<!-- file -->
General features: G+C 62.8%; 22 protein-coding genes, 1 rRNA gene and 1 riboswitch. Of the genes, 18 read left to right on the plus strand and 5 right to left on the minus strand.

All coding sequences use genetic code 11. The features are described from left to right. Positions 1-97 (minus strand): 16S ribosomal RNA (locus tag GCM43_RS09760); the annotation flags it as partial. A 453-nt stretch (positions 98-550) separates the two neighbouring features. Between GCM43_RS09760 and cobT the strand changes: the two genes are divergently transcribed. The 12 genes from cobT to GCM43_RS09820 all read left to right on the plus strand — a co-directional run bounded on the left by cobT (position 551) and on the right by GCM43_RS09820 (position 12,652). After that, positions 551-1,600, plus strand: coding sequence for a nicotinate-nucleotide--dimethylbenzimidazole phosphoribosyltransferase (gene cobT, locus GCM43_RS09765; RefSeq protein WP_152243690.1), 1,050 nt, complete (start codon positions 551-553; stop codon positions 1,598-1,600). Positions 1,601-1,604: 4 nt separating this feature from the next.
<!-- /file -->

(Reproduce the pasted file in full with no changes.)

General features: G+C 62.8%; 22 protein-coding genes, 1 rRNA gene and 1 riboswitch. Of the genes, 18 read left to right on the plus strand and 5 right to left on the minus strand.

All coding sequences use genetic code 11. The features are described from left to right. Positions 1-97 (minus strand): 16S ribosomal RNA (locus tag GCM43_RS09760); the annotation flags it as partial. A 453-nt stretch (positions 98-550) separates the two neighbouring features. Between GCM43_RS09760 and cobT the strand changes: the two genes are divergently transcribed. The 12 genes from cobT to GCM43_RS09820 all read left to right on the plus strand — a co-directional run bounded on the left by cobT (position 551) and on the right by GCM43_RS09820 (position 12,652). After that, positions 551-1,600, plus strand: coding sequence for a nicotinate-nucleotide--dimethylbenzimidazole phosphoribosyltransferase (gene cobT, locus GCM43_RS09765; RefSeq protein WP_152243690.1), 1,050 nt, complete (start codon positions 551-553; stop codon positions 1,598-1,600). Positions 1,601-1,604: 4 nt separating this feature from the next.